gradually built up a strong tradition of spiritual life and culture which has not only permeated religious and philosophical thought but influenced greatly its further growth. It is for this reason that Hindu philosophy has remained remarkably free from purely speculative thought and to a great extent true to the real ideal and purpose of philosophy to discuss and disseminate knowledge with regard to the true nature of man, God, and the universe, and the means of obtaining this knowledge by reliable practical methods. Not all the thought which has developed during the course of centuries is guided by this central aim or is of a high order but one can discern an underlying purpose behind it and this purpose is related to the deeper problems of life of vital interest to all human beings. Aphorism 7 of the Pratyabhijna Hridayam hints at the nature of the ultimate reality which is basically one, whole and integrated but is seen differentiated into its different aspects when looked at from the plane of the intellect. It is these aspects or roles which this Reality plays in manifestation which are called bhumikah in aphorism 8. As there is only one Reality and its realization, after all the potentialities which are hidden within the Monad have been unfolded, is the main purpose of human life, all true systems of philosophy should be merely presentations of these different aspects of this reality from different points of view. It is not possible to perceive the Reality as a whole in its real form in the world of the relative but only its different aspects and partial expressions as they appear to the illusion-bound intellect. It is this important fact which aphorism 8 is meant to convey to the student of philosophy whose interest in philosophy is not merely academic but intimately related with the problem of Self-realization. If this fact is clearly understood it will put an end to controversies and partisan attitudes we sometimes find among students of philosophy, each trying to defend his own favourite system and disparage others. The well-known systems of Hindu philosophy and the religions associated with them seem to differ greatly when we study their doctrines superficially. But if we look at them as pointed out in aphorism 8, as expounding different aspects of the One Reality in theory and following different paths to the same Reality in practice, then we shall not only be able to see them in the correct perspective but also to remember that it is the One Reality which is the object of our search and not any particular aspect or expression of it. In this comprehensive view of philosophy even the philosophy of scientific materialism seems to have its own legitimate place. For it expounds in its own way that aspect of Reality which finds expression on the physical. plane, which is also derived from and is the lowest expression of the One Reality outside which nothing can exist.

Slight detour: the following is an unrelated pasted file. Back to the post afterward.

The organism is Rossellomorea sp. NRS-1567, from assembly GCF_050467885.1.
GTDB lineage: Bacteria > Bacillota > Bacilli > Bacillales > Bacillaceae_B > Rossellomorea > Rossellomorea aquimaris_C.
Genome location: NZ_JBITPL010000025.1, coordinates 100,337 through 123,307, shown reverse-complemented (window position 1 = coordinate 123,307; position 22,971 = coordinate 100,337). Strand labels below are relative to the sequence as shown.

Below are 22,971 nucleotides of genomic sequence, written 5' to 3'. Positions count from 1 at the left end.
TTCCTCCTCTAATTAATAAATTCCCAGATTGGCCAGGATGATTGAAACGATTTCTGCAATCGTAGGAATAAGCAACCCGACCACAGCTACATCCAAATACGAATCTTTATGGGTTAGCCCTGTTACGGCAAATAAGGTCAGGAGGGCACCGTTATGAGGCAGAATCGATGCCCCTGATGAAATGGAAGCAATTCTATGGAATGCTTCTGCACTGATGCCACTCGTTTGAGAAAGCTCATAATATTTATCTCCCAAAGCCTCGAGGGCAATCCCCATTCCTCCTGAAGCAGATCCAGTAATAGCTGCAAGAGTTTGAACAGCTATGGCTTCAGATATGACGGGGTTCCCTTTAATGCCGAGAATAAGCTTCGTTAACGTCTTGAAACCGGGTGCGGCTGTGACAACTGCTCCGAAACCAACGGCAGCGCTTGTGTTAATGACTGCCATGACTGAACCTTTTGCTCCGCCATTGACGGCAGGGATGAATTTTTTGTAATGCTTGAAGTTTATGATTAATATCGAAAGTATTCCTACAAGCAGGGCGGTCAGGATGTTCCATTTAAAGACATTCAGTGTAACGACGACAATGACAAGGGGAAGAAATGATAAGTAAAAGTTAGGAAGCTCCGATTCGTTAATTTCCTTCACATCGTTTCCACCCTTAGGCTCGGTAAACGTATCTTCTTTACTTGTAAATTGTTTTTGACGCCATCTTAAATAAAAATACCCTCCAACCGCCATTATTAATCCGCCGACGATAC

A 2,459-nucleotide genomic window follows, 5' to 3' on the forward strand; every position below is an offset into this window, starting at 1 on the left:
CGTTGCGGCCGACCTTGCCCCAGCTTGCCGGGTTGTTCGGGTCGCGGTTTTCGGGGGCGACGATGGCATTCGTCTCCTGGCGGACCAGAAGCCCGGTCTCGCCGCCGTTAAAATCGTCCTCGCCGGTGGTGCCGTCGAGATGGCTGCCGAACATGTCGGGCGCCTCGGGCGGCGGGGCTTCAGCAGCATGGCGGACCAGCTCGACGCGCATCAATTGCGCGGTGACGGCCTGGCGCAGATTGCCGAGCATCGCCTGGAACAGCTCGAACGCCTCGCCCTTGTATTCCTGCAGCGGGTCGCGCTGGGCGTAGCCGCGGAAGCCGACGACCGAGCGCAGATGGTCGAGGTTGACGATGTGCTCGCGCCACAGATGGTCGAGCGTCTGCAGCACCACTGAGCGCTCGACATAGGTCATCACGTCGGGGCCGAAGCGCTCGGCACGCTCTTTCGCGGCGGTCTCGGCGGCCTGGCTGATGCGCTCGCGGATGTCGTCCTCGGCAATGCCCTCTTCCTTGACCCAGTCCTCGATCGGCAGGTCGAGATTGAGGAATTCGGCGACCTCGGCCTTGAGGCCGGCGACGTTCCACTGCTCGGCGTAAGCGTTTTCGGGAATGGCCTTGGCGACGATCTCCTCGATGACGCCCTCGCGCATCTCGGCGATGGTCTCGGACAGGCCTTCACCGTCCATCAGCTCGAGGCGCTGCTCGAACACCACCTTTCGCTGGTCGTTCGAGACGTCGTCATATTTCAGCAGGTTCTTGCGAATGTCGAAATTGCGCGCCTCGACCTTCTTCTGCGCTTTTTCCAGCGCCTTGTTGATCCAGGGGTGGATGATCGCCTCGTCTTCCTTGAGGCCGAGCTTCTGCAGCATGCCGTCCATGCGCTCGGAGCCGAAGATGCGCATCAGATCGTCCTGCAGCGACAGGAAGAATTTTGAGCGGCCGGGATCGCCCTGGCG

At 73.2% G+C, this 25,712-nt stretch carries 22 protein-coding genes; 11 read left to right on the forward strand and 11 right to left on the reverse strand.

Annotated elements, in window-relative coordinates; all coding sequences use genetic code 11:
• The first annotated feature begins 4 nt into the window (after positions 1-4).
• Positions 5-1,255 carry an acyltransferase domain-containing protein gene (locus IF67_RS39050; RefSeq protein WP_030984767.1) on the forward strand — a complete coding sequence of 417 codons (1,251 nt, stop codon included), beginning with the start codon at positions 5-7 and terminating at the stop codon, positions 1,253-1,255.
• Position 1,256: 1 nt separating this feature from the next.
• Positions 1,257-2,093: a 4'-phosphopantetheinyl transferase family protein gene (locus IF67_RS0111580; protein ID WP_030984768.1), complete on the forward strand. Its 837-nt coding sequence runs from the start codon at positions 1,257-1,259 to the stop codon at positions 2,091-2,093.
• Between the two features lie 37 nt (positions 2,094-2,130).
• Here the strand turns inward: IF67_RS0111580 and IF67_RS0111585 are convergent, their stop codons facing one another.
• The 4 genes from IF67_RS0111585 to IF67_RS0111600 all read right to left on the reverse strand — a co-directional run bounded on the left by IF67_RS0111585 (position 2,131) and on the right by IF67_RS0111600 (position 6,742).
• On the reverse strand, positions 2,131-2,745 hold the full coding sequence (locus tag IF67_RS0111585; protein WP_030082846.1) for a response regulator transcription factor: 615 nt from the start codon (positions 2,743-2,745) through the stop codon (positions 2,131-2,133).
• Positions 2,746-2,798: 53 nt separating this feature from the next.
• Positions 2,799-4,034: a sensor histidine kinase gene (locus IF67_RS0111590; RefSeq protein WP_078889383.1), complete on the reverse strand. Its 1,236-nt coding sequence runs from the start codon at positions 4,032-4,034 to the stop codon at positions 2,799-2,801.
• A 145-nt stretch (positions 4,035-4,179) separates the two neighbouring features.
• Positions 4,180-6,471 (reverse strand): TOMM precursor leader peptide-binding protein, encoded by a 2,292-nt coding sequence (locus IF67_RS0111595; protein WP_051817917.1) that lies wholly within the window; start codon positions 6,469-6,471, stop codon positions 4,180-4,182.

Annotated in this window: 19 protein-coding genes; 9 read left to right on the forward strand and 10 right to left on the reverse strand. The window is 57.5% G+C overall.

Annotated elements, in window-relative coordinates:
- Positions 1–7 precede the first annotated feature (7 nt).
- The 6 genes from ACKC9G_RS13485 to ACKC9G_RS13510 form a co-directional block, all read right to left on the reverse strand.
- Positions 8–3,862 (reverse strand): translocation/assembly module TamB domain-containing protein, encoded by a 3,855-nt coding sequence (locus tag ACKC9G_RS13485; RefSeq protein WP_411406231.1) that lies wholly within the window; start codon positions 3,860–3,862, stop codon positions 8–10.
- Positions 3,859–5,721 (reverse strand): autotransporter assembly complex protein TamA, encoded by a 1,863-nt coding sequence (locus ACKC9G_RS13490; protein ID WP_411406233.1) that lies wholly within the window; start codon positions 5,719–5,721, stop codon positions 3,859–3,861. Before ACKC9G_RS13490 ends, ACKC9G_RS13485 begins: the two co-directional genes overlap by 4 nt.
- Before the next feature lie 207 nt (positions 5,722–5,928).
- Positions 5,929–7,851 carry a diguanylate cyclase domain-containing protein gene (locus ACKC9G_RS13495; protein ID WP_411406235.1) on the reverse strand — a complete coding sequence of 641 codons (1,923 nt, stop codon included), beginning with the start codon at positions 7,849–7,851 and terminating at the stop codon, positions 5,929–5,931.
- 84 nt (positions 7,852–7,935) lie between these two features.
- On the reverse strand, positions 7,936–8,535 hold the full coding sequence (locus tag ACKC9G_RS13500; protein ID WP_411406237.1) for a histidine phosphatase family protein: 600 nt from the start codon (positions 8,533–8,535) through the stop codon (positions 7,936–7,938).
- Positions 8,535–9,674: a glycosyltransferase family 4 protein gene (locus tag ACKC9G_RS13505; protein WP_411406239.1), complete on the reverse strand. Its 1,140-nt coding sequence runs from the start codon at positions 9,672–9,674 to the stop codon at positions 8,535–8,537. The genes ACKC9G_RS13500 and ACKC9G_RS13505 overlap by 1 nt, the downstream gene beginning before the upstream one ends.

Our quarrel with those who uphold the philosophy of scientific materialism is due not to the fact that they are trying to investigate and expound the nature of the physical world but due to their emphatic assertion that it is only the physical world which exists and it is only the physical world which matters. In doing so, they are reducing man to the level of an animal and by making him think that there is nothing beyond the physical world, preventing him from unfolding the spiritual and divine potentialities which are hidden within him. This is a crime against humanity and every individual with a spiritual outlook has to fight against this evil.